Mental health issues are one of the largest causes of workplace absence – and not recognising the signs can cause them to get worse. Dr Mark Winwood, Director of Psychological Services, AXA PPP healthcare, asks how organisations can prepare their managers to spot stress – and what to do next
Stress at work is too important to ignore. Far better to take a proactive approach to addressing it rather than waiting for a problem to arise for, if left unchecked, stress can adversely affect wellbeing, performance and productivity. The following pointers should help managers to deal with stress in their teams and, where it does occur, ensure they know what to do to help prevent it escalating into a bigger mental health problem.
Arguably the best approach to managing workplace stress is to be proactive and tackle it head on. This normalises the concept and reduces fear and stigma. Key to achieving this is building and maintaining an open and honest workplace culture. This is essential for establishing an environment where employees can be confident to speak to their managers without fear when they find they’re struggling to deal with the pressures in their lives – whether from home or work. To be credible, this should be authentic and modelled from the top, with senior management leading by example and evidencing their own awareness and understanding of the importance of psychological wellbeing. As an integral part of this, they should positively support a healthy work/life balance.
Taking time to relax and recover helps both to relieve stress and build resilience. Managers should encourage staff to take regular breaks when at work, avoid regularly working overtime and, where practicable, avoid having to respond to emails and calls outside of their contracted hours. Managers should also try to ensure that employees use their full entitlement of annual leave.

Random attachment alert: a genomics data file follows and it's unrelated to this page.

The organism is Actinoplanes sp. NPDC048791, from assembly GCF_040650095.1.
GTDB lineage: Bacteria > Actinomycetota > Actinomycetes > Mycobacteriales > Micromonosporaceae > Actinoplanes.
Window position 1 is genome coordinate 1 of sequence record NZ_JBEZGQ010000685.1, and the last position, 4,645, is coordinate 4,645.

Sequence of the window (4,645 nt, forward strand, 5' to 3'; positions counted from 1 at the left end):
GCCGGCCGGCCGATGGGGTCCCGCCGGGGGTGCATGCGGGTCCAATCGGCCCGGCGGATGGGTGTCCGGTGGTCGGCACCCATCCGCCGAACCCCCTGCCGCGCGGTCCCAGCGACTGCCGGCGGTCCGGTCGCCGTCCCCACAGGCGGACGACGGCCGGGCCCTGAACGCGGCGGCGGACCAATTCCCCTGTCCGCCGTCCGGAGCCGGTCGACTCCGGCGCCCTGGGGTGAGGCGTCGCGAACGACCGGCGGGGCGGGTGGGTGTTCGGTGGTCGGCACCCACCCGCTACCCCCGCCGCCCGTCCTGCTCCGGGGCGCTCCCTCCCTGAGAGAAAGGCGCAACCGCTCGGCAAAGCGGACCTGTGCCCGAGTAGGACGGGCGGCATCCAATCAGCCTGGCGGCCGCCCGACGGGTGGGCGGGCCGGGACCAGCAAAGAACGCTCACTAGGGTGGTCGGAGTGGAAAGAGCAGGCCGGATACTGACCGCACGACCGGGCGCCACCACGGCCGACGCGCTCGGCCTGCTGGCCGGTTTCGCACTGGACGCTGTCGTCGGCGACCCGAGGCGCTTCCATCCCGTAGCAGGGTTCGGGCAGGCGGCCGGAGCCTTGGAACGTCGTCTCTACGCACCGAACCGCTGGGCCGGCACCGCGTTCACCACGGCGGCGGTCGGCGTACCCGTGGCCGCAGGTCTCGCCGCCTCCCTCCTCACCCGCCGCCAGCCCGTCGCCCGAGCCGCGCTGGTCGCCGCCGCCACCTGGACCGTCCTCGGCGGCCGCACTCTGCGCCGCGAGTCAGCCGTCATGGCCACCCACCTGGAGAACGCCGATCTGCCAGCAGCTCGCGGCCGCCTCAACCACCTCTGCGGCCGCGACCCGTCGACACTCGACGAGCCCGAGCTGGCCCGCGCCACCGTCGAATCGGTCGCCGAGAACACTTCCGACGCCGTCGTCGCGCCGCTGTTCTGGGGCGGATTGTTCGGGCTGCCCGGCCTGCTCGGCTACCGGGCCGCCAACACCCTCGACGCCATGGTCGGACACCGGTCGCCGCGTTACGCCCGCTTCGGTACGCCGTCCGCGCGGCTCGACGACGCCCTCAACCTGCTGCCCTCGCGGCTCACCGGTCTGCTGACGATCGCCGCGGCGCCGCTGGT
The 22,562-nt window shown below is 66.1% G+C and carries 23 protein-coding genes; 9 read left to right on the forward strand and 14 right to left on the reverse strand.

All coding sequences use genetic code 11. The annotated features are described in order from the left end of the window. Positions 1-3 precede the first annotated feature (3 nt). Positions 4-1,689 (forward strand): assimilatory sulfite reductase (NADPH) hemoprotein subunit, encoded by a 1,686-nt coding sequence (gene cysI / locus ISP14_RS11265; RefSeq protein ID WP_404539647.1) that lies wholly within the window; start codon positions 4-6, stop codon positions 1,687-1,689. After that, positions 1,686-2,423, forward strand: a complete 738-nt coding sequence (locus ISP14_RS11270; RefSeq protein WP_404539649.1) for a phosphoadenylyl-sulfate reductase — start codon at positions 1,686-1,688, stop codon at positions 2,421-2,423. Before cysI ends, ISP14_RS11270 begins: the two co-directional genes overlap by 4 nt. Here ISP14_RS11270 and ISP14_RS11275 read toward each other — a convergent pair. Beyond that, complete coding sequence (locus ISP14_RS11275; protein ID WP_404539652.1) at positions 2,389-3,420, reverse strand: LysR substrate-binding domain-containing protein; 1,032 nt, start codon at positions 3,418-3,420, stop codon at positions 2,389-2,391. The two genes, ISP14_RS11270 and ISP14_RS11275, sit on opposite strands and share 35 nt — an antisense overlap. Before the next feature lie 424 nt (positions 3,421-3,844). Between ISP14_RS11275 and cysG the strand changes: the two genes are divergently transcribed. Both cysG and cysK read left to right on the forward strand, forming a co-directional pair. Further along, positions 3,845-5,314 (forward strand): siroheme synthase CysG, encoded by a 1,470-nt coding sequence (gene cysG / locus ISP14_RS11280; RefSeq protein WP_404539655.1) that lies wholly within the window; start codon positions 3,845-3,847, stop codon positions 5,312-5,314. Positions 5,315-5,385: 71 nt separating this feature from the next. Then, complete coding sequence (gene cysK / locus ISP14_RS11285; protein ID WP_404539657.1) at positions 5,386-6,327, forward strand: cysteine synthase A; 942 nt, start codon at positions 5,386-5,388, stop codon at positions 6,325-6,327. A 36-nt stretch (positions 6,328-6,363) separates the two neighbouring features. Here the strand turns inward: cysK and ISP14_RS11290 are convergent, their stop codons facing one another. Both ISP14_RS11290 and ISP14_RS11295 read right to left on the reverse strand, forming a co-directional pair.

It’s good to talk
Regularly talk to the members of your team. Simply asking them how they are is a good way to gauge their mood and how they are dealing with the pressures they are facing. Stress can be triggered by a multitude of different causes and at any time so regularly reviewing workload, performance and priorities not only helps to build and maintain rapport, it also provides an early opportunity to identify the warning signs of stress and, in turn, offers an early opportunity try to address the issue.
While it goes without saying that managers should ensure that employees are properly trained and supported to deliver what’s expected of them, it’s important to be attentive to workload and performance. It’s essential not to overload them and, if you do see performance slipping – for example, by regularly staying late or making uncharacteristic errors – or unusual changes in mood, make time for a constructive conversation. See whether something in their work or home life is affecting their performance, The sooner you identify the issue, the sooner you can begin to address it – for example, by steering them to the company’s own resources, such as confidential counselling services or an employee assistance programme, or other alternatives such as their own GP or helplines provided by mental health charities such as Mind.
Diet and exercise
While managers may be nervous to advise employees on lifestyle choices, these can have a significant effect on mood and psychological wellbeing. Even simple measures such as encouraging employees to have a healthy, balanced diet and take regular exercise can make a big difference to wellbeing and resilience. For their part, employers can help by ensuring staff canteens, vending machines and delivery services offer healthy choices. They can also promote physical activity through the likes of walking groups during lunch breaks or company sports teams.
Managers have a critical role to play in safeguarding psychological wellbeing. They should be properly trained and supported to be aware of and understand the importance of mental health and know what to do if they find a member of their team is struggling. This will give them the confidence both to work well and to offer early support to employees who are having difficulty coping with the pressures in their lives.
Dr Mark Winwood is the Director of Psychological Services at AXA PPP healthcare. He holds Associate Fellowship and Chartership with the British Psychological Society, he is registered with the Health and Care Professions Council (HCPC) and is a chartered Scientist. Prior to joining AXA Mark worked as a Senior Psychologist in the NHS and has many years of clinical experience and research expertise. He is an active member of the EAPA, BPS and BACP – Workplace. He maintains a private practice as a Psychologist in London.